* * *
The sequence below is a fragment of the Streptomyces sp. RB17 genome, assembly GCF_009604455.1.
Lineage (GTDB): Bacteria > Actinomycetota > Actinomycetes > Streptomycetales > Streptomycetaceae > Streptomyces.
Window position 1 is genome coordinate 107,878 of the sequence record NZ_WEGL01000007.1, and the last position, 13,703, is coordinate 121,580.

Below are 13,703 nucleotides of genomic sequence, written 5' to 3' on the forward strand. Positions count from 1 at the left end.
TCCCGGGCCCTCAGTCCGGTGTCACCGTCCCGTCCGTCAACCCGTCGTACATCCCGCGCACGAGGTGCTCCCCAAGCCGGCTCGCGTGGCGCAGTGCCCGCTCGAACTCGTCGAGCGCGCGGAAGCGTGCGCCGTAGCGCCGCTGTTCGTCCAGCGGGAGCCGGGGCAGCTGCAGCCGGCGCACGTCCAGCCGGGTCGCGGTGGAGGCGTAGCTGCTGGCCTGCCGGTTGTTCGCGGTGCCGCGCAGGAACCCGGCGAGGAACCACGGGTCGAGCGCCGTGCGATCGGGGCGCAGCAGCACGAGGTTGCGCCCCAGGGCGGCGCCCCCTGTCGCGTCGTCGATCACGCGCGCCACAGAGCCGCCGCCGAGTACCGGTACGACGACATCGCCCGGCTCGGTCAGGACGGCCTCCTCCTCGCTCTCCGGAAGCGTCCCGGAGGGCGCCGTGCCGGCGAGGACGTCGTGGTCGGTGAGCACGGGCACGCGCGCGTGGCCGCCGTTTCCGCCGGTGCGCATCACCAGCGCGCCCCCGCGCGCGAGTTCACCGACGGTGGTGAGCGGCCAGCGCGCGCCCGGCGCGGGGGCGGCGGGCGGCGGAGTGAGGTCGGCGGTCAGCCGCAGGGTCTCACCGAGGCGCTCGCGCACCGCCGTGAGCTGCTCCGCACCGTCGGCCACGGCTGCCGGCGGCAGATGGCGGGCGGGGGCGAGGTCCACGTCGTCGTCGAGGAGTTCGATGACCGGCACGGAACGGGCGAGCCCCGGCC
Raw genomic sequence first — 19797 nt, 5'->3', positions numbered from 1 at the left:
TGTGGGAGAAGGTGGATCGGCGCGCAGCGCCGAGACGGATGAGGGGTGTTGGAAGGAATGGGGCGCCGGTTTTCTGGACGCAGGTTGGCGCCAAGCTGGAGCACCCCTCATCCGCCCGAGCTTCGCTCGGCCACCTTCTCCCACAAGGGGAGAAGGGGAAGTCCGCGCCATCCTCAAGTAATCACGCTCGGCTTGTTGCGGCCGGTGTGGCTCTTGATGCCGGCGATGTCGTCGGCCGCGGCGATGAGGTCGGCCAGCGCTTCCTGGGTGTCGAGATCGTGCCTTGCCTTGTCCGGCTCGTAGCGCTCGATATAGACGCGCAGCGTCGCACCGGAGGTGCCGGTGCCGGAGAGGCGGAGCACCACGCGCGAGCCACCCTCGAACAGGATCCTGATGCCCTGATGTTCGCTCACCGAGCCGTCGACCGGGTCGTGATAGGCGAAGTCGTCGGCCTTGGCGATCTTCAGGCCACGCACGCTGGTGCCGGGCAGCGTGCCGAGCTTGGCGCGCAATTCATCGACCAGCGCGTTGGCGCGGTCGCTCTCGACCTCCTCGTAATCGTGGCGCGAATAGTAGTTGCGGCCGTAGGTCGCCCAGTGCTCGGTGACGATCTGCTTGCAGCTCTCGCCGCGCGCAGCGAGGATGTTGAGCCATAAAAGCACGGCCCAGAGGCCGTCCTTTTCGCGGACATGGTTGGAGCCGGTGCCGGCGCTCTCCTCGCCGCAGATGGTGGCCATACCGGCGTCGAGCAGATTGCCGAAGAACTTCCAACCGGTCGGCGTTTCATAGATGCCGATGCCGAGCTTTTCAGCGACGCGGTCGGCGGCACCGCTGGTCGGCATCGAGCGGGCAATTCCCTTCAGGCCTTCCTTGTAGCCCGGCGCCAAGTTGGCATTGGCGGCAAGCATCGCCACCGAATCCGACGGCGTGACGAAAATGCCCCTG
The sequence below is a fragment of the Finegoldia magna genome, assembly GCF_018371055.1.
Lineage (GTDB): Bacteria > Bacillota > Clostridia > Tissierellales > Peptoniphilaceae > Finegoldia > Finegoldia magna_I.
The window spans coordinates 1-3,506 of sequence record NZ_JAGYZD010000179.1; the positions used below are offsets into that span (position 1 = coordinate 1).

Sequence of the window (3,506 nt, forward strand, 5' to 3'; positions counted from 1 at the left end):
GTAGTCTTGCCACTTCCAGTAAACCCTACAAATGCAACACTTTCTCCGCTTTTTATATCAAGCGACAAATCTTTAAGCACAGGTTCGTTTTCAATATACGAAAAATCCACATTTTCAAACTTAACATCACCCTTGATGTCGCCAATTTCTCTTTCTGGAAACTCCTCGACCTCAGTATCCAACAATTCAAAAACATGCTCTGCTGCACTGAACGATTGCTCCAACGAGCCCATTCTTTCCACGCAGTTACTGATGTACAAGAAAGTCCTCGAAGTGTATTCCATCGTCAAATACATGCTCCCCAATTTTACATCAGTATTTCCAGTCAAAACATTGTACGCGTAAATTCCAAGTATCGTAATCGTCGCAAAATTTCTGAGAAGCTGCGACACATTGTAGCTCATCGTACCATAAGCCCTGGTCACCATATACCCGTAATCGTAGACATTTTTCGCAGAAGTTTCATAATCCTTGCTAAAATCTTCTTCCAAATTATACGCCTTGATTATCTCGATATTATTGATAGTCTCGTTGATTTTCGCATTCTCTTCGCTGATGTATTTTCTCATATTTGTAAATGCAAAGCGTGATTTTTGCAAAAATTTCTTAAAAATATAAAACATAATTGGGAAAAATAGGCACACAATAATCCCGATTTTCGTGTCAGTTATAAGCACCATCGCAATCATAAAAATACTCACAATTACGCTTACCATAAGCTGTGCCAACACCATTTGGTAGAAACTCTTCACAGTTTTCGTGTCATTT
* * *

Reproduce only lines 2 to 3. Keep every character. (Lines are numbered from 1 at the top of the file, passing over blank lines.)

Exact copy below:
Lineage (GTDB): Bacteria > Actinomycetota > Actinomycetes > Streptomycetales > Streptomycetaceae > Streptomyces.
Window position 1 is genome coordinate 107,878 of the sequence record NZ_WEGL01000007.1, and the last position, 13,703, is coordinate 121,580.